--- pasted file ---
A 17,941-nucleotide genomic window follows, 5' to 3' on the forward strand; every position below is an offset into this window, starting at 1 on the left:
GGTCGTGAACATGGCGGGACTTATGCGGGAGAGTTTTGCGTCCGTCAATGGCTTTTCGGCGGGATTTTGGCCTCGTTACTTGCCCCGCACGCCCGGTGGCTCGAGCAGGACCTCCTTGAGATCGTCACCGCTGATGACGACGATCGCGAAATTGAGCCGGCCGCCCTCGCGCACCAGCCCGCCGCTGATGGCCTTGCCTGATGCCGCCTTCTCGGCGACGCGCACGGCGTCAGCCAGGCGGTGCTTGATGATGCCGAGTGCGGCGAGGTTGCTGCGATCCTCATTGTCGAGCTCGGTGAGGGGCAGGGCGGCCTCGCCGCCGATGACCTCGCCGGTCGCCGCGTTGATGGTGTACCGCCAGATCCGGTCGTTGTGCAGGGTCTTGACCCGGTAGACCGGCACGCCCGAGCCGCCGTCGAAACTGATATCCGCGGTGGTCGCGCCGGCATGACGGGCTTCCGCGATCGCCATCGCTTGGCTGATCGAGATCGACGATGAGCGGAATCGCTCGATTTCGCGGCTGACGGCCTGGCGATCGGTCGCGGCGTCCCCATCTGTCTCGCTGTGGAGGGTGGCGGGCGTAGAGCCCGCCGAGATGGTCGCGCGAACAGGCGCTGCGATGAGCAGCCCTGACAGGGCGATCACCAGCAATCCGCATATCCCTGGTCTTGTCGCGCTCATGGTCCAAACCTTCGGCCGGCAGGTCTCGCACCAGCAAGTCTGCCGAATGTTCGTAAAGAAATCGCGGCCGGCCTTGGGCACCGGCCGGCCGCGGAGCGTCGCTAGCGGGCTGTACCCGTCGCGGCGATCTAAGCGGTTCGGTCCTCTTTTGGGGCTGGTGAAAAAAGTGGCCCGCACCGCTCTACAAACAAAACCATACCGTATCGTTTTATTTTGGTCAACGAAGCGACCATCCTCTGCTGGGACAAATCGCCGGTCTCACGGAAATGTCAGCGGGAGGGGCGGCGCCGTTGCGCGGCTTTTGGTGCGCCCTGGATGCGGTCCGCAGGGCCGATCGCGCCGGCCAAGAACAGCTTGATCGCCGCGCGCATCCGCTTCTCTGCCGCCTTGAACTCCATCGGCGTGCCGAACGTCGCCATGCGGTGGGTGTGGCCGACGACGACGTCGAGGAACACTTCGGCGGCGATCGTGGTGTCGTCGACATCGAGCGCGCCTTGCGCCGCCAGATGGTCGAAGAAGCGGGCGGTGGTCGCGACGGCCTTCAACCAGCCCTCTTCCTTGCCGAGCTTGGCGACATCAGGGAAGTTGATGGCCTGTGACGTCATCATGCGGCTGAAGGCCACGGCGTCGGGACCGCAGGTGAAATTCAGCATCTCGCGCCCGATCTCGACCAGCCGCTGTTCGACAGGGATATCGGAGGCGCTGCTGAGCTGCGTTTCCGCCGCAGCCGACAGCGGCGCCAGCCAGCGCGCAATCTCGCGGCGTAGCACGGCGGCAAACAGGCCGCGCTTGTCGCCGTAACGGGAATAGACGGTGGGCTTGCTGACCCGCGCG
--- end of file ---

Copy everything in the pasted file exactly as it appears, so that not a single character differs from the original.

A 17,941-nucleotide genomic window follows, 5' to 3' on the forward strand; every position below is an offset into this window, starting at 1 on the left:
GGTCGTGAACATGGCGGGACTTATGCGGGAGAGTTTTGCGTCCGTCAATGGCTTTTCGGCGGGATTTTGGCCTCGTTACTTGCCCCGCACGCCCGGTGGCTCGAGCAGGACCTCCTTGAGATCGTCACCGCTGATGACGACGATCGCGAAATTGAGCCGGCCGCCCTCGCGCACCAGCCCGCCGCTGATGGCCTTGCCTGATGCCGCCTTCTCGGCGACGCGCACGGCGTCAGCCAGGCGGTGCTTGATGATGCCGAGTGCGGCGAGGTTGCTGCGATCCTCATTGTCGAGCTCGGTGAGGGGCAGGGCGGCCTCGCCGCCGATGACCTCGCCGGTCGCCGCGTTGATGGTGTACCGCCAGATCCGGTCGTTGTGCAGGGTCTTGACCCGGTAGACCGGCACGCCCGAGCCGCCGTCGAAACTGATATCCGCGGTGGTCGCGCCGGCATGACGGGCTTCCGCGATCGCCATCGCTTGGCTGATCGAGATCGACGATGAGCGGAATCGCTCGATTTCGCGGCTGACGGCCTGGCGATCGGTCGCGGCGTCCCCATCTGTCTCGCTGTGGAGGGTGGCGGGCGTAGAGCCCGCCGAGATGGTCGCGCGAACAGGCGCTGCGATGAGCAGCCCTGACAGGGCGATCACCAGCAATCCGCATATCCCTGGTCTTGTCGCGCTCATGGTCCAAACCTTCGGCCGGCAGGTCTCGCACCAGCAAGTCTGCCGAATGTTCGTAAAGAAATCGCGGCCGGCCTTGGGCACCGGCCGGCCGCGGAGCGTCGCTAGCGGGCTGTACCCGTCGCGGCGATCTAAGCGGTTCGGTCCTCTTTTGGGGCTGGTGAAAAAAGTGGCCCGCACCGCTCTACAAACAAAACCATACCGTATCGTTTTATTTTGGTCAACGAAGCGACCATCCTCTGCTGGGACAAATCGCCGGTCTCACGGAAATGTCAGCGGGAGGGGCGGCGCCGTTGCGCGGCTTTTGGTGCGCCCTGGATGCGGTCCGCAGGGCCGATCGCGCCGGCCAAGAACAGCTTGATCGCCGCGCGCATCCGCTTCTCTGCCGCCTTGAACTCCATCGGCGTGCCGAACGTCGCCATGCGGTGGGTGTGGCCGACGACGACGTCGAGGAACACTTCGGCGGCGATCGTGGTGTCGTCGACATCGAGCGCGCCTTGCGCCGCCAGATGGTCGAAGAAGCGGGCGGTGGTCGCGACGGCCTTCAACCAGCCCTCTTCCTTGCCGAGCTTGGCGACATCAGGGAAGTTGATGGCCTGTGACGTCATCATGCGGCTGAAGGCCACGGCGTCGGGACCGCAGGTGAAATTCAGCATCTCGCGCCCGATCTCGACCAGCCGCTGTTCGACAGGGATATCGGAGGCGCTGCTGAGCTGCGTTTCCGCCGCAGCCGACAGCGGCGCCAGCCAGCGCGCAATCTCGCGGCGTAGCACGGCGGCAAACAGGCCGCGCTTGTCGCCGTAACGGGAATAGACGGTGGGCTTGCTGACCCGCGCG